I haven't posted since July and thought it was about time I brought you up to date.
On Friday I found out that I can finally have my hernia surgery. I was supposed to have it on May 17, but in pre-op lab tests that morning they found out that my blood platelet count was very low and canceled my surgery because I would have bled to death during the operation (platelets help with the clotting of blood.)
It has been an interesting summer as they tried to find out what was the matter with me. While I was still at the hospital, they ran some tests which revealed that I had very, very low levels of Vitamin B-12, which can affect platelet production. I began having Vitamin-B injections - daily at first, and then weekly. After a month, my doctor, who is an oncologist/hematologist, said that my Vitamin B-12 count was normal but my platelet count wasn't, so that was not the cause.
To see if my bone marrow was failing to produce platelets, I had a bone marrow biopsy, which can be very painful, but lucky me, I felt no pain from it. It took forever to get the results, but finally I found out that my bone marrow is producing tons of nice, normal, healthy platelets. This showed that I did not have cancer - no leukemia or lymphoma - which was a great relief. (I got my bill on Saturday for the biopsy - $8,000, of which insurance paid $5,000.)
My doctor by then was pretty sure I had ITP, idiopathic (old term)/immuno (new term) thrombocytopenic purpura, and that my spleen was eating up my platelets. I had an ultrasound to see if my spleen was enlarged. (It isn't.)
I also had an infusion of IVIG, immunogammaglobulin. Friday, after a four-week wait, I found out this was very successful, and my platelet count went back up to normal. (My doctor says this proves I have ITP.) Therefore, I can schedule my surgery. Five to seven days before the operation, I will have another infusion to make sure my platelet count is plentiful.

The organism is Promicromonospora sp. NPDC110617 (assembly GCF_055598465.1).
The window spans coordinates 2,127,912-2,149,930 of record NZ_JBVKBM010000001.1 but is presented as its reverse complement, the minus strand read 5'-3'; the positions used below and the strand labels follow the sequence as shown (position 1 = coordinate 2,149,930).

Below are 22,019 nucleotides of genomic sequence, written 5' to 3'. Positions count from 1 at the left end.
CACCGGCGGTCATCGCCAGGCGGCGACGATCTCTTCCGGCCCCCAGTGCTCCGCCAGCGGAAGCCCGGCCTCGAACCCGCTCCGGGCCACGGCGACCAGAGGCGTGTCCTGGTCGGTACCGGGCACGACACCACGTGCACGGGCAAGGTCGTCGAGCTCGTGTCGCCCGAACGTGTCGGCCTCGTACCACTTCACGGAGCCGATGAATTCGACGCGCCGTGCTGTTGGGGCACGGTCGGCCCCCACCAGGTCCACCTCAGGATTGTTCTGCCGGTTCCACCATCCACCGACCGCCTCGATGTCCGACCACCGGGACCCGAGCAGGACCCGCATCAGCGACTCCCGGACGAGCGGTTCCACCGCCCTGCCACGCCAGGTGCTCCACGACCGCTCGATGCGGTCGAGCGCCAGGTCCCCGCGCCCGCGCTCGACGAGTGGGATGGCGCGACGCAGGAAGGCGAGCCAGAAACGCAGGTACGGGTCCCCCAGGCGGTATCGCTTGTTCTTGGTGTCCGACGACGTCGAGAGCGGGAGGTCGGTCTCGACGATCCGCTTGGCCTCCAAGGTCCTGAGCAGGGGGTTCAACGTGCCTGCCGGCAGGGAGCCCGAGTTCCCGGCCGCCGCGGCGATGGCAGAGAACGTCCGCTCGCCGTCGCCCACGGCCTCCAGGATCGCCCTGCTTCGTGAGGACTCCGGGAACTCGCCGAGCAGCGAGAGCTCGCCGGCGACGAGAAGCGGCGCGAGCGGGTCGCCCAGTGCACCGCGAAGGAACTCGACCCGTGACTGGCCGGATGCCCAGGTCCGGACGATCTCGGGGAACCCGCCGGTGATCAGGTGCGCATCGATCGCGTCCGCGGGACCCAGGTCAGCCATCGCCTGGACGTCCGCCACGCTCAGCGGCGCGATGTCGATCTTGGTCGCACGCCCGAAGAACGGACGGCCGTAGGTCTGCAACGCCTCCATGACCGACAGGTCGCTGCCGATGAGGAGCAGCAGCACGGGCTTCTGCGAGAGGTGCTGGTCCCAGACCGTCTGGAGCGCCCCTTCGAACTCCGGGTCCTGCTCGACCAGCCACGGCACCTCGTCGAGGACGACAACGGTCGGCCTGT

Having a hernia all summer meant that I could not bend over without nausea or pain, much less plant and weed. Fortunately, I had a lot of helpers. My first helper helped me create my Unicorn Garden, pictured above. He contributed the labor; I did the design and bought the plants.
For my gardening readers, the plants in the garden are: coreopsis, yellow lilies, orange lilies, liatris, purple prairie coneflowers, rudbeckia, salvia, yarrow, red phlox, lady's mantle, lamb's ears, veronica (speedwell), delphinium, Shasta daisies, balloon flowers, bee balm and penstemon.
My niece, Kelsey, had to take three pictures before she could get a dog-free photo! Yes, that's Gracie in the garden, holding a rawhide treat in her mouth. She probably thought the Unicorn Garden would bee a great place to hide the treat, because the unicorn would certainly protect it from thieves! (The unicorn comes from Design Toscano.)
Unfortunately I had to fire my first helper, because I believe he cheated me out of hours, so I turned to Kelsey and her boyfriend, Marcus. Between them and the guy who mows my lawn, they did just a tremendous amount of work. They hauled stuff to the dump, weeded and weeded, put up lattice panels, planted, spread grass seed on the bare spots, moved a ton of pavers, cut down grapevines which threatened to take over the yard and pruned the hedge. Kudos also to my co-worker and her fiance who put together two garden benches and an arbor.
The Unicorn Garden was the first phase of my garden design to be completed. The front yard is also basically complete. I have added dragonfly garden decorations such as flags and wind chimes, and installed a sign stating that my home is named Dragonfly House. Unlike in England, American people don't name their homes, but I wanted to name mine. It may seem pretentious but I thought, I am an Old Lady now, I can wear purple and do as I please! And I am pleased to give my house a name!
I thought of many fanciful names, including La Maison des Roses, which would certainly fit my front yard, but decided on Dragonfly House because once a year, gorgeous giant blue dragonflies hold a convention here, perching on the front walls of my gray house. Plus, dragonflies are a symbol of great luck
Partially done areas in my backyard are my Celtic Lady's Garden, named for my blog and containing Celtic symbols such as dragons, elves and a Celtic maiden statue; my Fairy Garden which is planted with daylilies and holds many fairy statutes; and my Moonlit Meadow Garden with a moongazy rabbit, fox and barn owl statues and a Forest Lady. This is temporary planted with daylilies but will hopefully be seeded with a lot of meadow flowers next spring.
I also have a "wall" of Green Men and Women plaques, and plan to install a miniature fairy garden by the larger Fairy Garden.
The end of the growing season is approaching swiftly here in North Dakota, but I will keep you posted with photos as things progress next year, and will also keep you up to date on my surgery.